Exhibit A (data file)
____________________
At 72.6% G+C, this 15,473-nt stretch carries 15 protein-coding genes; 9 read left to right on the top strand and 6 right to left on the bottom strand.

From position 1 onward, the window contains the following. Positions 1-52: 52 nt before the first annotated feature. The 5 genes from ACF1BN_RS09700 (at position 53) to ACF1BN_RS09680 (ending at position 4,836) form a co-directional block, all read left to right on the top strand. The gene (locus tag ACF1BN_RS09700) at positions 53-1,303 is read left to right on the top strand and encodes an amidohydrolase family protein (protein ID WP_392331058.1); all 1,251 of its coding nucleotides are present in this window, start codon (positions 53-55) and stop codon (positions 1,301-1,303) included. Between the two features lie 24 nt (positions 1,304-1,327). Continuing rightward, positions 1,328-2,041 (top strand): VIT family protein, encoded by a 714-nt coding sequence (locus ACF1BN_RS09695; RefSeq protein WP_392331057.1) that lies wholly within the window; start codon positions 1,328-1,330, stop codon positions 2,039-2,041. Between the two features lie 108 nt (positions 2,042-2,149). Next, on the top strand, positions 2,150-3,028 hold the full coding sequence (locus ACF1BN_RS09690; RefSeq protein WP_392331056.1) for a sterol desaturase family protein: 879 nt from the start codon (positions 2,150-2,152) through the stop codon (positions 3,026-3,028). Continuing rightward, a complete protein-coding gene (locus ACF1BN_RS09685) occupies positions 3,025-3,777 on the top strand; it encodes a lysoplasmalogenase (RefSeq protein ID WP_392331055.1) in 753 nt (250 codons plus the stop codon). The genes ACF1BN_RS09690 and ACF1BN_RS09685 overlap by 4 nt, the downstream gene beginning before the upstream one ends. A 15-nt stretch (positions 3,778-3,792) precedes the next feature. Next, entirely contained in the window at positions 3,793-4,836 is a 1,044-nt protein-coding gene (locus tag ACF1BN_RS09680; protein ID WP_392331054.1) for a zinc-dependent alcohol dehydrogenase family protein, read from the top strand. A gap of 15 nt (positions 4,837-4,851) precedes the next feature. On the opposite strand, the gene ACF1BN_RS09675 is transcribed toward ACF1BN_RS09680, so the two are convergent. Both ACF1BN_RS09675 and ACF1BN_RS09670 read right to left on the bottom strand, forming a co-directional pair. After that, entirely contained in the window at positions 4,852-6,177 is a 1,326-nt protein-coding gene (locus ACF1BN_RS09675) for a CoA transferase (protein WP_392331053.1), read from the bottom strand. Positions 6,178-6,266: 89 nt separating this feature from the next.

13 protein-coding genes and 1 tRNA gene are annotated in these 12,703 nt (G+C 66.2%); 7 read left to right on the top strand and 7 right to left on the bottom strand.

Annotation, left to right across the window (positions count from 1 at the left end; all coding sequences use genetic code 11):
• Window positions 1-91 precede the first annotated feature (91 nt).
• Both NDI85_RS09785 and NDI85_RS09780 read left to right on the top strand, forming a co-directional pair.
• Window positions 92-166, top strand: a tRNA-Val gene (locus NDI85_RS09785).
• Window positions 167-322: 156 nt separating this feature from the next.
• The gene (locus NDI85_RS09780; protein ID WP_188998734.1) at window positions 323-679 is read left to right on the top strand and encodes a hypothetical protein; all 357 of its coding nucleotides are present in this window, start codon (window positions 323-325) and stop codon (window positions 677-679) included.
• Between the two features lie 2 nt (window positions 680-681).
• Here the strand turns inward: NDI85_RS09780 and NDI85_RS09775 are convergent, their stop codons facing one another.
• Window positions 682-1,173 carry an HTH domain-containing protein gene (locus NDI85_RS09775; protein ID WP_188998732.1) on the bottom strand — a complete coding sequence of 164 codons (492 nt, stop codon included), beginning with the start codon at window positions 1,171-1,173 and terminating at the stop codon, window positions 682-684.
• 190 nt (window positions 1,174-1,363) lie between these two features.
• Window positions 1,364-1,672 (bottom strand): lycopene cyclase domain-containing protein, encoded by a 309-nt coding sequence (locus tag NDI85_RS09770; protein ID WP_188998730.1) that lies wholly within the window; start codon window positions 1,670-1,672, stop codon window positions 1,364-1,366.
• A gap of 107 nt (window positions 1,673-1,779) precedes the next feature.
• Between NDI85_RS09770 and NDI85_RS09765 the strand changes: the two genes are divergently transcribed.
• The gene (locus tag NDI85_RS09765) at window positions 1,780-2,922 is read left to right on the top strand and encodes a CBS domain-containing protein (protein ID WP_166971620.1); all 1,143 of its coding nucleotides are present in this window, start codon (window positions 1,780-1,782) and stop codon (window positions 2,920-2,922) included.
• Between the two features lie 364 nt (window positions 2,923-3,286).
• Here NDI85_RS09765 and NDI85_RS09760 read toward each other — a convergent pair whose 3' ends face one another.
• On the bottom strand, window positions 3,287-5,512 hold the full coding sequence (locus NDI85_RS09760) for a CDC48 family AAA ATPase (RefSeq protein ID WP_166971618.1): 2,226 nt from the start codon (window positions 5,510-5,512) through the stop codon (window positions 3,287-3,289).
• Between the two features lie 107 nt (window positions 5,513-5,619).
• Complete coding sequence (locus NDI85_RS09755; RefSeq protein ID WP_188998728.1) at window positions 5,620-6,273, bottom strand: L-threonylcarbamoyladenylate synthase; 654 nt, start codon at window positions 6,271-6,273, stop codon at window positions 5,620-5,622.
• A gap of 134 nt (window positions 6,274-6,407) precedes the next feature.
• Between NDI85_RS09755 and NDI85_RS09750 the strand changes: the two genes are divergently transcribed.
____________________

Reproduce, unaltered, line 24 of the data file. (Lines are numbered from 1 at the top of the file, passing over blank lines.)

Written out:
• Between NDI85_RS09755 and NDI85_RS09750 the strand changes: the two genes are divergently transcribed.